How to Improve Data Visualization Design?
- Wisely choose the colors you pick for your application
Color is a delicate matter in web and mobile design. For information density, you might want to use colors that clearly distinguish data. However, this trick will not help users read the information any better. For accessibility of data, it would be better to avoid color palettes that may become compromised when seen by colorblind individuals. In addition, unique and bright colors make it much easier for people to see how they are using their time amongst their smartphone’s applications. So look over every aspect of your visualization design to make sure it will not get in the way of consuming your information. Besides, there is also the meaning of color to consider, too.
- Place information in a logical way
Each type of visualization works best for displaying a certain type of information. From this perspective, there could be more than one method to display it logically. Here are some tips:
- Bar graphs should be sorted alphabetically
- Line charts are better to be displayed in chronological order
- It is better to slot wedges of a pie chart based on their size
Do not just place each information point willy-nilly. Consider what is the optimal logical design.
- Only add what is necessary
Today, users can quickly get overwhelmed by the sheer volume of data, because website owners do not want to leave anything out. But some information is not worth sharing. The same fully applies to data visualization. There is no need to complicate your data design. Consider removing unnecessary borders, lines, drop-shadowing, and 3D from your visualization elements.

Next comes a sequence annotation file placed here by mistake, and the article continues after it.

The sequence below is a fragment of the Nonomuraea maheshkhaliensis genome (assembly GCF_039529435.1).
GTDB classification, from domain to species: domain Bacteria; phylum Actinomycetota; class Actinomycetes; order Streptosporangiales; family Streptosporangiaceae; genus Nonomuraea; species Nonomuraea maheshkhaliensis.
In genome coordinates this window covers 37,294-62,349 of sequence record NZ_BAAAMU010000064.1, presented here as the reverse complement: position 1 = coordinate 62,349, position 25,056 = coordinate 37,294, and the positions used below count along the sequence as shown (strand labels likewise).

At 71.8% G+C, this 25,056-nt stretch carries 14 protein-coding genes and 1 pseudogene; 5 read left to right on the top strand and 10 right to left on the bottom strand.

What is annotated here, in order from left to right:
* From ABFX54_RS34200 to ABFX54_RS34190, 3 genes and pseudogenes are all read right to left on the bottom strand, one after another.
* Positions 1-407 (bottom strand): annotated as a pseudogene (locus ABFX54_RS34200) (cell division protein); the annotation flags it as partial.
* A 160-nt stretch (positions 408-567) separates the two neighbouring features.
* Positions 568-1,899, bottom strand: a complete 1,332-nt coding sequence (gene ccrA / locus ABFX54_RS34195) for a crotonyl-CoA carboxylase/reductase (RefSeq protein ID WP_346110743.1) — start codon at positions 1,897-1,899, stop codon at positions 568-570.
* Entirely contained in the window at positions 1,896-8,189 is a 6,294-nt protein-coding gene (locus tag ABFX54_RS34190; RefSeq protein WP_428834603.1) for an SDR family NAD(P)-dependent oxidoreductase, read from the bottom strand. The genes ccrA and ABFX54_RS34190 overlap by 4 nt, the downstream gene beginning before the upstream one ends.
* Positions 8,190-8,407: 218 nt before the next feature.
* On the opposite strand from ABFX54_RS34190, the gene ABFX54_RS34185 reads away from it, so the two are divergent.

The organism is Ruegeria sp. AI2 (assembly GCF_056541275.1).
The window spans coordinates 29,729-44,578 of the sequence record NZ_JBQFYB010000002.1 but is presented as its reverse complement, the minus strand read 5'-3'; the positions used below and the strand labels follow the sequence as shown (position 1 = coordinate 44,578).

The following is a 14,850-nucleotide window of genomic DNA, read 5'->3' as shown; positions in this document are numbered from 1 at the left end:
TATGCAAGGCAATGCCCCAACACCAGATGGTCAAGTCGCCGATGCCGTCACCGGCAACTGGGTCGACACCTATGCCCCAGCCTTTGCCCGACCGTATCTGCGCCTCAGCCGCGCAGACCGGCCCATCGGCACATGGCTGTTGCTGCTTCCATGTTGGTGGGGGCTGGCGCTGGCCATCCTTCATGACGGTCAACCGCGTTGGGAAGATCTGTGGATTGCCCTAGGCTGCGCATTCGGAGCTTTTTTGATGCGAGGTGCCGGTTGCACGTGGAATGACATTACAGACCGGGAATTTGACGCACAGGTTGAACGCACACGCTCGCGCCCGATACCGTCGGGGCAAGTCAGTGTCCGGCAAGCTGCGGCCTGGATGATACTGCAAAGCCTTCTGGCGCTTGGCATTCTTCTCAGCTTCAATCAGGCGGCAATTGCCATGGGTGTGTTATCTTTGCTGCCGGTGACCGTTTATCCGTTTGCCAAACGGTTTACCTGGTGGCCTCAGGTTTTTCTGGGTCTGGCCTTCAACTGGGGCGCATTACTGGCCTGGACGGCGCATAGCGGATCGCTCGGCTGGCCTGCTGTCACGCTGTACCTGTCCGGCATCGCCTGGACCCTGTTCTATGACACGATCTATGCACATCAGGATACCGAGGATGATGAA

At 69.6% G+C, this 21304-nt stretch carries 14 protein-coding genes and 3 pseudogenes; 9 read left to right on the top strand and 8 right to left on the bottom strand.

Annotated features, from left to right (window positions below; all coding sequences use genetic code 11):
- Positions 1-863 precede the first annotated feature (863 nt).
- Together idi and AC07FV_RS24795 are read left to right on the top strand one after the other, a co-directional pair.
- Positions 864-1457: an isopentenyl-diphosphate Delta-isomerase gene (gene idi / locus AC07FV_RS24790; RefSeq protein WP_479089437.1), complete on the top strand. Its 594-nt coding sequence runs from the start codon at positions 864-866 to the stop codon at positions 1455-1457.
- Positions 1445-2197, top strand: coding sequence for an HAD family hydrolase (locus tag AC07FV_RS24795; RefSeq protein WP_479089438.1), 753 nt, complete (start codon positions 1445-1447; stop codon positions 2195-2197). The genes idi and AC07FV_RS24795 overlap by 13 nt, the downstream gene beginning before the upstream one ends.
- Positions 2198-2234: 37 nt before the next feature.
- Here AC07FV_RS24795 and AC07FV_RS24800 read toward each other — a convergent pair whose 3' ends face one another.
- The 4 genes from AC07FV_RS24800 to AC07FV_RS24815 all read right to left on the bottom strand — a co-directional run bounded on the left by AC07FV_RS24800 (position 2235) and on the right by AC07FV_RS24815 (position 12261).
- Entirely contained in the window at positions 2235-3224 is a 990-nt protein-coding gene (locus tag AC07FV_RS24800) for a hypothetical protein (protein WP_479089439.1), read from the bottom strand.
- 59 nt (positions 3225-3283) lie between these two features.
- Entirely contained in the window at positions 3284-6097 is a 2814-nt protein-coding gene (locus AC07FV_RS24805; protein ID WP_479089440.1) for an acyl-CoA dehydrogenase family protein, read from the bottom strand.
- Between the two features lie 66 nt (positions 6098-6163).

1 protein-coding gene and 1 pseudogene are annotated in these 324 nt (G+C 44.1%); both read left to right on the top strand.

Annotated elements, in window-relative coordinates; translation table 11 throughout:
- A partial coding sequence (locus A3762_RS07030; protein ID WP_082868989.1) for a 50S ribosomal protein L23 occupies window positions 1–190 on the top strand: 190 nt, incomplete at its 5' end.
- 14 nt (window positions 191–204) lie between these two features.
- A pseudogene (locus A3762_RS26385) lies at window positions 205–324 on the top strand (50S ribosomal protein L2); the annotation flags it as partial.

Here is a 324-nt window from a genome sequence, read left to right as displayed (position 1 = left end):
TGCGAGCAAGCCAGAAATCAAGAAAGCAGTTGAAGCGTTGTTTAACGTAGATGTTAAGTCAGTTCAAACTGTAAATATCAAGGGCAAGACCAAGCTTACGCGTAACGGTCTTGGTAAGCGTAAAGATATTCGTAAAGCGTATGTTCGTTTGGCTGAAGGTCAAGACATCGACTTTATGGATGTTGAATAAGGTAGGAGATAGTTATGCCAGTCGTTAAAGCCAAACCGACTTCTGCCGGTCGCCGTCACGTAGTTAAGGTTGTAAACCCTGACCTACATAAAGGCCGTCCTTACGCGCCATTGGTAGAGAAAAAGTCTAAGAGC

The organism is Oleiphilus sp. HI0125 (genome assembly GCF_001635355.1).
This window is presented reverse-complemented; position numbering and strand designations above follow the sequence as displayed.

- Avoid being too creative with the content
Unlike an email subject or blog article title that should shock/tease viewers, data visualization should not be a puzzle. When it comes to the copy surrounding data visualization elements, there can be no such thing as oversimplification.
- Select the appropriate type of data visualization
Whether you are utilizing a ready-made template or creating a data visualization element from scratch, determine which type of visualization design you need before you get started. Highlighted map? Bubble chart? Venn diagram? Progress bar? Which is the best fit for your website/app?
For example, a large set of related data will be best displayed with a table. A bar graph is the best solution if you need to compare data, either among selected variables or along a timeline. If you have a dataset that tracks descent/growth, a line graph would be a perfect fit for you. Finally, a pie chart will work best if you need to give users a quick idea of how your product is distributed. As you can see, there is always bound to be a certain type of visualization that represents your data best.
Read also: DESIGNING POWERFUL NARRATIVES: BEST PRACTICES FOR BETTER UI/UX